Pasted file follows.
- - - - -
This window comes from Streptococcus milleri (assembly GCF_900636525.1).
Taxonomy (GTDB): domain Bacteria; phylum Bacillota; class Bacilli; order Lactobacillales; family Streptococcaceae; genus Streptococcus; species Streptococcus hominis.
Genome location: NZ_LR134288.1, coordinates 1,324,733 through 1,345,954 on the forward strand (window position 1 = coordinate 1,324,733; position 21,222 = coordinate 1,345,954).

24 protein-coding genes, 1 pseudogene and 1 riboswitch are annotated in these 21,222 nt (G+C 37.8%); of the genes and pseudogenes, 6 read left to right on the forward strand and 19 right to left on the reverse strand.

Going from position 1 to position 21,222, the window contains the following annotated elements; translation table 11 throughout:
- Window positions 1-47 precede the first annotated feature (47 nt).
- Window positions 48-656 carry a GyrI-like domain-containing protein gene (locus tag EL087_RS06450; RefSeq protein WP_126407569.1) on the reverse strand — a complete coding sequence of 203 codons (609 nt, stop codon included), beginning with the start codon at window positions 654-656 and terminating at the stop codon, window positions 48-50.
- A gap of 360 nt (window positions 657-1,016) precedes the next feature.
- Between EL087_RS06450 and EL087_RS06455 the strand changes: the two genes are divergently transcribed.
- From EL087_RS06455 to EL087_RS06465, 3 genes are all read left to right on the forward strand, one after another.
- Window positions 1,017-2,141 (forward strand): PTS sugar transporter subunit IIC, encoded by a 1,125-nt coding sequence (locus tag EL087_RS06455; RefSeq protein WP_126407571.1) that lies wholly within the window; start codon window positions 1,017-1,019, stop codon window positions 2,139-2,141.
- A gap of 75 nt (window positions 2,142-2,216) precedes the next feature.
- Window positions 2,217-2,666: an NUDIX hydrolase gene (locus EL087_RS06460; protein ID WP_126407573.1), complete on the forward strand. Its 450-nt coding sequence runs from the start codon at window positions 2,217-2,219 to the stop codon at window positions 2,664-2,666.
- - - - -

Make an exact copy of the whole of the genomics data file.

This window comes from Streptococcus milleri (assembly GCF_900636525.1).
Taxonomy (GTDB): domain Bacteria; phylum Bacillota; class Bacilli; order Lactobacillales; family Streptococcaceae; genus Streptococcus; species Streptococcus hominis.
Genome location: NZ_LR134288.1, coordinates 1,324,733 through 1,345,954 on the forward strand (window position 1 = coordinate 1,324,733; position 21,222 = coordinate 1,345,954).

24 protein-coding genes, 1 pseudogene and 1 riboswitch are annotated in these 21,222 nt (G+C 37.8%); of the genes and pseudogenes, 6 read left to right on the forward strand and 19 right to left on the reverse strand.

Going from position 1 to position 21,222, the window contains the following annotated elements; translation table 11 throughout:
- Window positions 1-47 precede the first annotated feature (47 nt).
- Window positions 48-656 carry a GyrI-like domain-containing protein gene (locus tag EL087_RS06450; RefSeq protein WP_126407569.1) on the reverse strand — a complete coding sequence of 203 codons (609 nt, stop codon included), beginning with the start codon at window positions 654-656 and terminating at the stop codon, window positions 48-50.
- A gap of 360 nt (window positions 657-1,016) precedes the next feature.
- Between EL087_RS06450 and EL087_RS06455 the strand changes: the two genes are divergently transcribed.
- From EL087_RS06455 to EL087_RS06465, 3 genes are all read left to right on the forward strand, one after another.
- Window positions 1,017-2,141 (forward strand): PTS sugar transporter subunit IIC, encoded by a 1,125-nt coding sequence (locus tag EL087_RS06455; RefSeq protein WP_126407571.1) that lies wholly within the window; start codon window positions 1,017-1,019, stop codon window positions 2,139-2,141.
- A gap of 75 nt (window positions 2,142-2,216) precedes the next feature.
- Window positions 2,217-2,666: an NUDIX hydrolase gene (locus EL087_RS06460; protein ID WP_126407573.1), complete on the forward strand. Its 450-nt coding sequence runs from the start codon at window positions 2,217-2,219 to the stop codon at window positions 2,664-2,666.